Canadian Forest Service Publications
Characteristics permitting coexistence among parasitoids of a sawfly in Quebec. 1970. Price, P.W. Ecology 51(2): 445-454.
Issued by: Laurentian Forestry Centre
Catalog ID: 15828
Availability: PDF (request by e-mail)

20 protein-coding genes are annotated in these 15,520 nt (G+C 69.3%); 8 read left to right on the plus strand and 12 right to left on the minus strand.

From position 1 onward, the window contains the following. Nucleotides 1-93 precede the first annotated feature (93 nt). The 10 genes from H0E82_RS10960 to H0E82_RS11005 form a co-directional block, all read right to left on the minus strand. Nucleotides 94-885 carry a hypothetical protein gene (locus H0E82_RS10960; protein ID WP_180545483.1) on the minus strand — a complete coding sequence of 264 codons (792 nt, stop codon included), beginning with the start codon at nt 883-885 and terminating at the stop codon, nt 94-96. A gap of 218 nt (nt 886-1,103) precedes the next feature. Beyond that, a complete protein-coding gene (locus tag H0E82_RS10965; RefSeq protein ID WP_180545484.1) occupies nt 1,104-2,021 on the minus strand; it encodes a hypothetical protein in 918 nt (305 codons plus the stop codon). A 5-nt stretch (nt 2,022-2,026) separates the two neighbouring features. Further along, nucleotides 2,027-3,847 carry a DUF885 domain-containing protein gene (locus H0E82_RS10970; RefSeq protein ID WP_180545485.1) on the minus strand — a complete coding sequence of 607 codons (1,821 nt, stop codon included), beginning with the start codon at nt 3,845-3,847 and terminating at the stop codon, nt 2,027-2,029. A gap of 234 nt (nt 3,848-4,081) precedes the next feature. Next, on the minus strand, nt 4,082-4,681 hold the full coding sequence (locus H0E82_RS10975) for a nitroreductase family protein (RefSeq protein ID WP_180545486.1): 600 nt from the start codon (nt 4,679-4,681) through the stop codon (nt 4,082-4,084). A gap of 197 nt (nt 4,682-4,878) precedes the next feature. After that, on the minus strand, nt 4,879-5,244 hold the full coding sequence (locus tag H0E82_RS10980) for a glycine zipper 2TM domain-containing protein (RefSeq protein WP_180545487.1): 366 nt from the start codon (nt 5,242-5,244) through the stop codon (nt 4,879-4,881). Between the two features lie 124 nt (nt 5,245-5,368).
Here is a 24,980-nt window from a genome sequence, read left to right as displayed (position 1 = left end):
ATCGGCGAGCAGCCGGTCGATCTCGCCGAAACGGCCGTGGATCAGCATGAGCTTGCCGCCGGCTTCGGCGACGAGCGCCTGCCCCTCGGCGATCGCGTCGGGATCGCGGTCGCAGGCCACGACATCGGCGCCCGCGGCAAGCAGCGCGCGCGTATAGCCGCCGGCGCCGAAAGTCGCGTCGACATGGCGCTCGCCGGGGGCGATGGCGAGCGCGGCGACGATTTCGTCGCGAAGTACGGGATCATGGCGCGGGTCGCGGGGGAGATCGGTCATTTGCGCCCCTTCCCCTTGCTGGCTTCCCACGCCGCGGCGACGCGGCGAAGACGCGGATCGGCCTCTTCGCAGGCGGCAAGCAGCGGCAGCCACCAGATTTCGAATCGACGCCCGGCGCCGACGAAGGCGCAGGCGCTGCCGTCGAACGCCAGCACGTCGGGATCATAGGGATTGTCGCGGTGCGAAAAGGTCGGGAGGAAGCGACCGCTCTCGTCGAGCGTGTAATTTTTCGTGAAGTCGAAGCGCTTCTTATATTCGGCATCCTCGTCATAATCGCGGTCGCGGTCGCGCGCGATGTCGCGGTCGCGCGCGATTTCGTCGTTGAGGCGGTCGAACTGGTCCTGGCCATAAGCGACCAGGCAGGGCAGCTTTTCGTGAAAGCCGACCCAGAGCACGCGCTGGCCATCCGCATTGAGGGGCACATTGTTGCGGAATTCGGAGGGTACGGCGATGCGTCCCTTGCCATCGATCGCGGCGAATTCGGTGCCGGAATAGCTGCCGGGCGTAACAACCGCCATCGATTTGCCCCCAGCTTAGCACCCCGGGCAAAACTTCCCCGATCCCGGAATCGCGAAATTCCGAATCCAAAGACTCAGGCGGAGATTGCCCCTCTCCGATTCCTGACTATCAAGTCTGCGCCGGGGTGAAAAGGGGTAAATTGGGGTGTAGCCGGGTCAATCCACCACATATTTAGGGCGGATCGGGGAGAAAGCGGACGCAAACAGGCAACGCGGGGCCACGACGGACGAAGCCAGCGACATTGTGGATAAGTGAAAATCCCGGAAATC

Six parasitoid species (Hymenoptera : 5 Ichneumonidae, 1 Eulophidae) coexist on cocoon populations of the Swaine jack pine sawfly, Neodiprion Swaini Midd. in Quebec. Their distribution between plant communities was related to host availability except for Gelis urbanus (Brues) which has alternative hosts. Pleolophus basizonus (Grav.) was dominant at high host densities, tending to displace Pleolophus indistinctus ( Prov. ) which was dominant at low host densities. Mastrus aciculatus (Prov.) occupied dry open sites at high host densities, where other species were less numerous. The highest species diversity of cocoon parasitoids occurred at the ecotone around jack pine stands and at moderate host densities in increasing host populations. Furthermore, parasitoids attacking larvae were well represented in moderately dense host populations. As the host density increased, P. basizonus became so dominant that it reduced species diversity, particularly among the parasitoids attacking the host larvae. Species diversity can be predicted from the proportion of P. basizonus present. This parasitoid acts as an organizer species within the parasitoid complex because of its superior competitive ability. Parasitoids of larvae have a conservative strategy for host exploitation that appears adapted for utilizing low host populations. In contrast, the parasitoids attacking cocoons gain dominance only when host-finding is easy in high host populations.